Joining the Farm-to-Fork Movement

CRF family photo olivesLiving and raising children in the country appealed to Rachel Kasa ’00. “But I was a little naive about what it took to be a farmer’s wife,” she says. Since 2009, when she started Casa Rosa Farms in Fresno with her husband, Anthony, she’s learned what the job entails. Work days may start at 6 a.m. and last until 10 p.m. Tasks range from bottle-feeding lambs, keeping weasels out of the chicken coop, organizing an olive harvesting party and finding ways to market organic products to make a profit. “We want to create a viable income for ourselves so we can pass our farm on to the next generation,” she says.

Anthony comes from three generations of farmers in the Fresno area, and Rachel grew up on 10 acres in rural Santa Ynez. This year they relocated their farm to California’s Capay Valley near Guinda, a better area with a good organic community and more rain. Cache Creek runs through their land much of the year, and Rachel watches sheep graze outside her kitchen window.

Anthony’s parents also moved their farm. Rachel and Anthony continue to raise cattle and grow olives in the foothills of Madera County as they develop the new site. They produce Casa Rosa Farms organic extra virgin olive oil, sold in more than 30 stores in California and Nevada, meat from pastured sheep and cattle and free-range poultry, wool, and fruit and jam from their orchard.

“We’re part of the farm-to-fork movement,” Rachel says. “We’re certified organic, we use sustainable, water-wise methods and raise our grass-fed animals humanely.” They sell most of their products through East Bay farmers markets, but Rachel seeks wider distribution to move more volume, especially for their meat. “It’s hard to haul a variety of cuts to these markets,” she says. Casa Rosa cultivates 20 acres; 50 cattle and 70 California red sheep graze on 268 acres.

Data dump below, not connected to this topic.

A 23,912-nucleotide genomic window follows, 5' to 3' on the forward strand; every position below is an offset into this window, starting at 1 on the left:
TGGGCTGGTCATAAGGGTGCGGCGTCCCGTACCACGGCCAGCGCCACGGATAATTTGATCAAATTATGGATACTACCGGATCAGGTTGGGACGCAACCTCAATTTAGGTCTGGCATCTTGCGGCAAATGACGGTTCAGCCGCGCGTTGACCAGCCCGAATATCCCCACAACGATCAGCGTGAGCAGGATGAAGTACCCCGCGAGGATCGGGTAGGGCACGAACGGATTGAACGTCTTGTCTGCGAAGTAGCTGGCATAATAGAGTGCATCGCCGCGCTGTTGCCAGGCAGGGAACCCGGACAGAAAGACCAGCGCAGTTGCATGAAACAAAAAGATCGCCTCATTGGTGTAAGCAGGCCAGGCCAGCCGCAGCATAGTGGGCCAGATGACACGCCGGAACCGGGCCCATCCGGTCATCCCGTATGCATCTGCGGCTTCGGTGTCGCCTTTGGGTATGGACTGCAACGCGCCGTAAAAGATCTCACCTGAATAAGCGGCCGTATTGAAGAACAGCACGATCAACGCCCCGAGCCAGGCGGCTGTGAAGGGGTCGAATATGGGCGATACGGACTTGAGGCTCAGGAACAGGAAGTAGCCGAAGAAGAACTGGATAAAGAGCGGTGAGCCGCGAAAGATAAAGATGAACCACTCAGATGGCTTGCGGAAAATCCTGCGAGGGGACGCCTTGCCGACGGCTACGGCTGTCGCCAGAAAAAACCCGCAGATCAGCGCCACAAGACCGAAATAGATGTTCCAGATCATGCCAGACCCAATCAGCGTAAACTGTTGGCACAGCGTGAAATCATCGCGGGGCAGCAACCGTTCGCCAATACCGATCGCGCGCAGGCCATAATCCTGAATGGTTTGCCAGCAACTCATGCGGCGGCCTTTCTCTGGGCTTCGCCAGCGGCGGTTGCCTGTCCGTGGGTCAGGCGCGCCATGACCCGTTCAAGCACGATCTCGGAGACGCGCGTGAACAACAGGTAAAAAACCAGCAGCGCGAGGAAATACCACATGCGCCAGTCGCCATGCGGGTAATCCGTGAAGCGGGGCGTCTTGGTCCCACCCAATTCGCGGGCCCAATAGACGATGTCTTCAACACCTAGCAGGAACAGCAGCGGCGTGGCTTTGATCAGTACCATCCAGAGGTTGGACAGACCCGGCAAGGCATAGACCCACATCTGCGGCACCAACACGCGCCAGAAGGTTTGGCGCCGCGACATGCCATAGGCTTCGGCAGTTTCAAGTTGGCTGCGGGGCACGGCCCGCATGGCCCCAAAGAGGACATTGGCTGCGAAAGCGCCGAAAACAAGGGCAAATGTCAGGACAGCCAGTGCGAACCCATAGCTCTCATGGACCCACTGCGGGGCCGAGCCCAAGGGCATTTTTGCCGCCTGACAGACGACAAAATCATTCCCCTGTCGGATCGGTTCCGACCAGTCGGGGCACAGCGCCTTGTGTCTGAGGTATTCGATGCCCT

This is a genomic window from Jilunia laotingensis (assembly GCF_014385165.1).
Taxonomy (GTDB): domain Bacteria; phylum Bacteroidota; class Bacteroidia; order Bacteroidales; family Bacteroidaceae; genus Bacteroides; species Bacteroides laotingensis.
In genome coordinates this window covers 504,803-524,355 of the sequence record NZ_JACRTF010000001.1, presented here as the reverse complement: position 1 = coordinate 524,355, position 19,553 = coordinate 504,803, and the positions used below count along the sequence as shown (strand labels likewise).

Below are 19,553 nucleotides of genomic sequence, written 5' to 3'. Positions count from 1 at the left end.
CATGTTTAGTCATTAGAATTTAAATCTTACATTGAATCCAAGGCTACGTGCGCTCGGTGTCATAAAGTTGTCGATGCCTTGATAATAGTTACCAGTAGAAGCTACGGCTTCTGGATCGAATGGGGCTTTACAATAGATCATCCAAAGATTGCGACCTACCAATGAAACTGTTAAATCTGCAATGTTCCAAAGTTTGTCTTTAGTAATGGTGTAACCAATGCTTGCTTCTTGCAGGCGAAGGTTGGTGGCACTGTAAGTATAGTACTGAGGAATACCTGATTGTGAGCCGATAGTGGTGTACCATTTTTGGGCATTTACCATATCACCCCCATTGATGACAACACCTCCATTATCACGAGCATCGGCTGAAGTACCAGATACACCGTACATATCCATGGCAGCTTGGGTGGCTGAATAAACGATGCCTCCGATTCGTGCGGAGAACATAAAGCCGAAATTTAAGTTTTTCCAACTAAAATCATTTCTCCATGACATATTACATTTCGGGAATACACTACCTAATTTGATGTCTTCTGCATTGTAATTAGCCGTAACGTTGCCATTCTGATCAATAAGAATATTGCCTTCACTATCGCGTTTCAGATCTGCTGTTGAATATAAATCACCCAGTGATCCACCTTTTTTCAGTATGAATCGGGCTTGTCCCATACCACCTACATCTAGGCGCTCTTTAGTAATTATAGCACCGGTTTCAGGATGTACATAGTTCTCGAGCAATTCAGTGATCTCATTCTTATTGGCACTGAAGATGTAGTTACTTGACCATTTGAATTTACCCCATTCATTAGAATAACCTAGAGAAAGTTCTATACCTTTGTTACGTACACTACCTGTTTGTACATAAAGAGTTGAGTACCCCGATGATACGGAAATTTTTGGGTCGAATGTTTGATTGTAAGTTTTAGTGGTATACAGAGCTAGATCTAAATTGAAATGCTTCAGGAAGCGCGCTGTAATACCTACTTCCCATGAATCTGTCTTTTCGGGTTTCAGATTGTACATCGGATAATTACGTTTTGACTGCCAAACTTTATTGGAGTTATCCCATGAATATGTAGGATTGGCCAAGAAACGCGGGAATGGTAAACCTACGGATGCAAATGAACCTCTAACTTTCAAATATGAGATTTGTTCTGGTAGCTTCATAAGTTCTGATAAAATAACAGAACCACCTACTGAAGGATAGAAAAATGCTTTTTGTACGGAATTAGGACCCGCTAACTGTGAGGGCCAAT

Rachel has cultivated a love for California native plants and added hedgerows of them on the Fresno farm with funds from the National Resource Conservation Service. These plants provide shelter for beneficial insects, vertebrates and rodents and add variety to the environment. She’ll do the same thing on the new site.

A home-schooled student, Rachel appreciated Westmont’s forward-thinking policy of accepting applicants like her. She enrolled at 16 and majored in communication studies. “You may not learn a lot of specific skills at Westmont, but you learn how to figure out what you need to know,” she says. During a semester at Westmont in San Francisco, she mastered broadcast production as an intern at KPIX-TV. After graduating, she worked in this field for a Bay Area advertising agency. Finding that unfulfilling, she switched to something more service-oriented, caring for children with disabilities in a group home. Then a truck hit her while she was riding a bicycle. Initially, doctors thought she’d never walk again, but she proved them wrong—although she describes her gait as “hardly graceful.” Physical limitations ruled out continued work as a care giver. About that time, she met Anthony and eventually became a farmer’s wife, helping him raise crops, animals and their 2-year-old daughter, Olivia.

With a settlement from the accident, Rachel and Anthony set up a portfolio to invest in socially conscious projects. They support a solar-powered installation for a nursing home, an urban check-cashing store front that charges regular bank fees, services for people with disabilities and organic farming. “There are ways for investors to make money and do something positive,” Rachel says. “We make a return and help people as well.”

Back to Top

Comments are closed.

Westmont Magazine Archives

Magazine Archives

+ browse all past issues
+ contains 1995 - current

Browse the Archives

Westmont Magazine App

Magazine App

+ exclusive content
+ alumni class notes
+ in-app bookmarking

Download the App